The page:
The pressures on overstretched NHS resources are well documented and well understood. With increasing focus on better integrated and connected care in the community, especially for those with long-term conditions, our healthcare system must adapt to meet 21st century needs. Fortunately, a new route is emerging that gives patients anywhere in England access to the specialist support they need: the ‘distance-selling’ pharmacy, as Zara Syed, Lead Pharmacist, Spirit Health Group, explains.
Increasingly, many long-term conditions, such as Type 2 diabetes (T2D), require specialist support from a healthcare professional – but with GP services struggling to cope with demand, accessing that support can be difficult. Patients need to be able to turn to professionals to answer their real-world questions and help keep them on the right road when their progress threatens to go off track. That theory sounds great, but how do you deliver it?
‘Distance-selling’ online pharmacies are, in addition to dispensing prescribed medicines, becoming increasingly effective in providing additional services to help patients control, manage and become educated about their specialist conditions. Their emergence is a remarkable proposition: in addition to looking to GPs for support, patients now have the ability to turn to the pharmacy they choose to dispense their prescription for additional help, from the comfort and privacy of their home, wherever that may be and whenever they choose.
Keeping a healthy distance
Although it’s often overlooked, UK consumers have complete freedom and flexibility to choose where they get their prescriptions dispensed. GPs are not allowed to ‘direct’ us to any particular pharmacy and we’re not restricted by geographical boundaries – we can send our prescriptions to any licensed pharmacy anywhere in England. Yet we rarely take advantage of the opportunity – often choosing the dispensary at our practice or the nearest high street pharmacy. However, whilst convenient, these may not always be the best options. Alternatives exist that provide value for patients far beyond the medicine. ‘Distance-selling’ pharmacies are one such emerging option.
Distance-selling pharmacies are registered pharmacies that provide pharmacy services ‘at a distance’, including via the internet. Forbidden from face-to-face engagement with patients, they must service every part of England rather than a defined locality. Once a patient has registered, prescriptions can be collected by pharmacy staff or received in the post or electronically from a patient’s GP. Crucially, distance-selling pharmacies are able to offer ‘enhanced’ services to patients that can be harder for busy high street pharmacies or dispensing practices to provide.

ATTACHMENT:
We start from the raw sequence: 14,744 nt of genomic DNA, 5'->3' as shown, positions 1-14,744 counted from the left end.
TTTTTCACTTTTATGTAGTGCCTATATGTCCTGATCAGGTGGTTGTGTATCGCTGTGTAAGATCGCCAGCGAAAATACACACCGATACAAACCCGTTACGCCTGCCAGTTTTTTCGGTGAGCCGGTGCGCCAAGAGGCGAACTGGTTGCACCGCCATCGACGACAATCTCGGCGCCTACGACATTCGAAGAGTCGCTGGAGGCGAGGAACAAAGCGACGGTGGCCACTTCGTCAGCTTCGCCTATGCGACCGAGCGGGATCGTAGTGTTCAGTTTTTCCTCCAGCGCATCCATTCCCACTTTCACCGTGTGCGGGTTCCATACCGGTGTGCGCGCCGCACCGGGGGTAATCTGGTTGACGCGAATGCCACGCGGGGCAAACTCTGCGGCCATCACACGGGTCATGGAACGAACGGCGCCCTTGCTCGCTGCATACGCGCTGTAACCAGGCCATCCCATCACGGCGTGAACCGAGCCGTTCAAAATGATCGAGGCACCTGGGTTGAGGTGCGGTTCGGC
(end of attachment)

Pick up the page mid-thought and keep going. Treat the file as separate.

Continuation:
For example, unlike high street pharmacies, which by their nature have to be generalists, distance-selling pharmacies have the ability to specialise in services and medicines to support specific conditions. In fact, the specialist model is well-suited to diabetes, providing a gateway for patients to access personalised support, advice and education for the duration of their treatment. The best are run by pharmacists that specialise in a specific condition, allowing them to provide expert one-to-one telephone or digital support for patients. In addition, some distance operators provide innovative – and properly supported – ‘On Demand’ models of education that are accessible anytime, and anywhere.
Specialist pharmacies, provided at distance, offers advantages that are rarely available via traditional routes of NHS care. Patients are able to build trusted relationships with expert healthcare professionals that are simply not possible within busy healthcare services or on the hectic shop floor of retail pharmacy. Although community pharmacists are highly accessible, distance-selling pharmacies have the added benefit of providing a highly safe, convenient and confidential environment, giving patients the time and space to have what can often be quite personal conversations with experts, without feeling rushed or exposed. What’s more, because these services are run by specialists, patients have the reassurance of knowing that the information they’re being given is reliable, accurate and, crucially, helpful.
Fundamentally, specialist distance-selling pharmacies give patients easy access to trusted information, support and expertise that’s rarely available anywhere else in the NHS. Their services can play a huge role in helping patients manage their conditions. However, provision of these services is intrinsically linked to the prescription. Patients can only benefit from the specialist services on offer if their prescription is dispensed by the same provider. It is key for patients to choose the right pharmacy to dispense their prescription. Ironically, in the final reckoning, it’s distance that could bring them closer to their goal and the wider ambitions of the NHS.